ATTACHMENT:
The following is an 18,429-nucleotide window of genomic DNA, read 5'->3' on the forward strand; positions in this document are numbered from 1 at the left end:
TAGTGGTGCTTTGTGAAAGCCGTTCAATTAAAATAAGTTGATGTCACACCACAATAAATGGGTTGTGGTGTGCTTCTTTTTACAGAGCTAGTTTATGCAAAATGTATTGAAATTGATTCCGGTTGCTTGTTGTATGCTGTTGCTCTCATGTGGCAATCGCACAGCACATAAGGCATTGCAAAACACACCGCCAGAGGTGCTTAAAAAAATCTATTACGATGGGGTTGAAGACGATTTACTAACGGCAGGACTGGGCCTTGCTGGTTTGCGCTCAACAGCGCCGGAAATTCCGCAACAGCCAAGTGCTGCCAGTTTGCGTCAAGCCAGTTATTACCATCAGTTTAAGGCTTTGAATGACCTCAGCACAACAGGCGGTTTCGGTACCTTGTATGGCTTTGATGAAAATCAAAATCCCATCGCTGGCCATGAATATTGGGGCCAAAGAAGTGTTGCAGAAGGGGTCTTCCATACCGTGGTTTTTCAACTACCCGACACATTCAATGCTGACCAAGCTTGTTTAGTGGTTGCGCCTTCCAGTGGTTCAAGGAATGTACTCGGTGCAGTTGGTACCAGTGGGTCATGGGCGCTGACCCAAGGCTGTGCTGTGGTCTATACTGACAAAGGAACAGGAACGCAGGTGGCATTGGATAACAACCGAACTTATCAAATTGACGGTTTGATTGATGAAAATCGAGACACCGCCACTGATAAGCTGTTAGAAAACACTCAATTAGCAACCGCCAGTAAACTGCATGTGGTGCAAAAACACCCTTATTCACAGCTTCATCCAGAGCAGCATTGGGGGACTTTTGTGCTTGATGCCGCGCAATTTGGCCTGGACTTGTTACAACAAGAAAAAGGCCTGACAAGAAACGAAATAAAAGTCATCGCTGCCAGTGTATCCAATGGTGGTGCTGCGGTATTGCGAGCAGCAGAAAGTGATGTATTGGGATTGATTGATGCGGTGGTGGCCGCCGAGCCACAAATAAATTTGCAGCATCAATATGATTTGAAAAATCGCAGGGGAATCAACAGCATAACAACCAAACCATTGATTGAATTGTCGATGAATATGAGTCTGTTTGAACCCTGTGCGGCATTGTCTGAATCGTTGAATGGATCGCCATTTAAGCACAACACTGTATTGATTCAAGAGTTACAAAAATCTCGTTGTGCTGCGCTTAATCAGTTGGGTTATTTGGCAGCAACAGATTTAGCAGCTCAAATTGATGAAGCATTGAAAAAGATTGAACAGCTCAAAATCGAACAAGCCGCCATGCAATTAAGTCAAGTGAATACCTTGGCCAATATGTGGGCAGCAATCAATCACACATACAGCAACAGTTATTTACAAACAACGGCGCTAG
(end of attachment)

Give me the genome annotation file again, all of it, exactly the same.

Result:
The following is an 18,429-nucleotide window of genomic DNA, read 5'->3' on the forward strand; positions in this document are numbered from 1 at the left end:
TAGTGGTGCTTTGTGAAAGCCGTTCAATTAAAATAAGTTGATGTCACACCACAATAAATGGGTTGTGGTGTGCTTCTTTTTACAGAGCTAGTTTATGCAAAATGTATTGAAATTGATTCCGGTTGCTTGTTGTATGCTGTTGCTCTCATGTGGCAATCGCACAGCACATAAGGCATTGCAAAACACACCGCCAGAGGTGCTTAAAAAAATCTATTACGATGGGGTTGAAGACGATTTACTAACGGCAGGACTGGGCCTTGCTGGTTTGCGCTCAACAGCGCCGGAAATTCCGCAACAGCCAAGTGCTGCCAGTTTGCGTCAAGCCAGTTATTACCATCAGTTTAAGGCTTTGAATGACCTCAGCACAACAGGCGGTTTCGGTACCTTGTATGGCTTTGATGAAAATCAAAATCCCATCGCTGGCCATGAATATTGGGGCCAAAGAAGTGTTGCAGAAGGGGTCTTCCATACCGTGGTTTTTCAACTACCCGACACATTCAATGCTGACCAAGCTTGTTTAGTGGTTGCGCCTTCCAGTGGTTCAAGGAATGTACTCGGTGCAGTTGGTACCAGTGGGTCATGGGCGCTGACCCAAGGCTGTGCTGTGGTCTATACTGACAAAGGAACAGGAACGCAGGTGGCATTGGATAACAACCGAACTTATCAAATTGACGGTTTGATTGATGAAAATCGAGACACCGCCACTGATAAGCTGTTAGAAAACACTCAATTAGCAACCGCCAGTAAACTGCATGTGGTGCAAAAACACCCTTATTCACAGCTTCATCCAGAGCAGCATTGGGGGACTTTTGTGCTTGATGCCGCGCAATTTGGCCTGGACTTGTTACAACAAGAAAAAGGCCTGACAAGAAACGAAATAAAAGTCATCGCTGCCAGTGTATCCAATGGTGGTGCTGCGGTATTGCGAGCAGCAGAAAGTGATGTATTGGGATTGATTGATGCGGTGGTGGCCGCCGAGCCACAAATAAATTTGCAGCATCAATATGATTTGAAAAATCGCAGGGGAATCAACAGCATAACAACCAAACCATTGATTGAATTGTCGATGAATATGAGTCTGTTTGAACCCTGTGCGGCATTGTCTGAATCGTTGAATGGATCGCCATTTAAGCACAACACTGTATTGATTCAAGAGTTACAAAAATCTCGTTGTGCTGCGCTTAATCAGTTGGGTTATTTGGCAGCAACAGATTTAGCAGCTCAAATTGATGAAGCATTGAAAAAGATTGAACAGCTCAAAATCGAACAAGCCGCCATGCAATTAAGTCAAGTGAATACCTTGGCCAATATGTGGGCAGCAATCAATCACACATACAGCAACAGTTATTTACAAACAACGGCGCTAG